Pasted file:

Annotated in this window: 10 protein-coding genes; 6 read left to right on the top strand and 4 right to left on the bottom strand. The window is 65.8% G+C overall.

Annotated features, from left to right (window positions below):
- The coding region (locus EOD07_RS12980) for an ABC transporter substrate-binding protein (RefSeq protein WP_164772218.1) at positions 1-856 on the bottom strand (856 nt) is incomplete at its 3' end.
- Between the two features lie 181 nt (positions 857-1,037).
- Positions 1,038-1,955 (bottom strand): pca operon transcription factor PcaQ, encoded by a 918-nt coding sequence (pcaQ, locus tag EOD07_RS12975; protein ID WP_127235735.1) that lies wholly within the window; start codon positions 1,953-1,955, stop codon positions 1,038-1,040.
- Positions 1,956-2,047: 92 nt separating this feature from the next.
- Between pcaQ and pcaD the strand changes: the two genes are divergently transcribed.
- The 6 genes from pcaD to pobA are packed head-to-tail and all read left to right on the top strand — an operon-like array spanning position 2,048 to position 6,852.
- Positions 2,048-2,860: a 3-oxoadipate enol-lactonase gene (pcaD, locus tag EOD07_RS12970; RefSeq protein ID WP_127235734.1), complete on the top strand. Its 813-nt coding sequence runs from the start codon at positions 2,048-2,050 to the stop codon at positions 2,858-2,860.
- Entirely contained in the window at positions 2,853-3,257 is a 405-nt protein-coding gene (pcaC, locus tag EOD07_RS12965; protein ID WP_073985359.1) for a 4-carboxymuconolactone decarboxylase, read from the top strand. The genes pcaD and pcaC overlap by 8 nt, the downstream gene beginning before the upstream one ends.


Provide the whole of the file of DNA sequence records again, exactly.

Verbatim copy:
Annotated in this window: 10 protein-coding genes; 6 read left to right on the top strand and 4 right to left on the bottom strand. The window is 65.8% G+C overall.

Annotated features, from left to right (window positions below):
- The coding region (locus EOD07_RS12980) for an ABC transporter substrate-binding protein (RefSeq protein WP_164772218.1) at positions 1-856 on the bottom strand (856 nt) is incomplete at its 3' end.
- Between the two features lie 181 nt (positions 857-1,037).
- Positions 1,038-1,955 (bottom strand): pca operon transcription factor PcaQ, encoded by a 918-nt coding sequence (pcaQ, locus tag EOD07_RS12975; protein ID WP_127235735.1) that lies wholly within the window; start codon positions 1,953-1,955, stop codon positions 1,038-1,040.
- Positions 1,956-2,047: 92 nt separating this feature from the next.
- Between pcaQ and pcaD the strand changes: the two genes are divergently transcribed.
- The 6 genes from pcaD to pobA are packed head-to-tail and all read left to right on the top strand — an operon-like array spanning position 2,048 to position 6,852.
- Positions 2,048-2,860: a 3-oxoadipate enol-lactonase gene (pcaD, locus tag EOD07_RS12970; RefSeq protein ID WP_127235734.1), complete on the top strand. Its 813-nt coding sequence runs from the start codon at positions 2,048-2,050 to the stop codon at positions 2,858-2,860.
- Entirely contained in the window at positions 2,853-3,257 is a 405-nt protein-coding gene (pcaC, locus tag EOD07_RS12965; protein ID WP_073985359.1) for a 4-carboxymuconolactone decarboxylase, read from the top strand. The genes pcaD and pcaC overlap by 8 nt, the downstream gene beginning before the upstream one ends.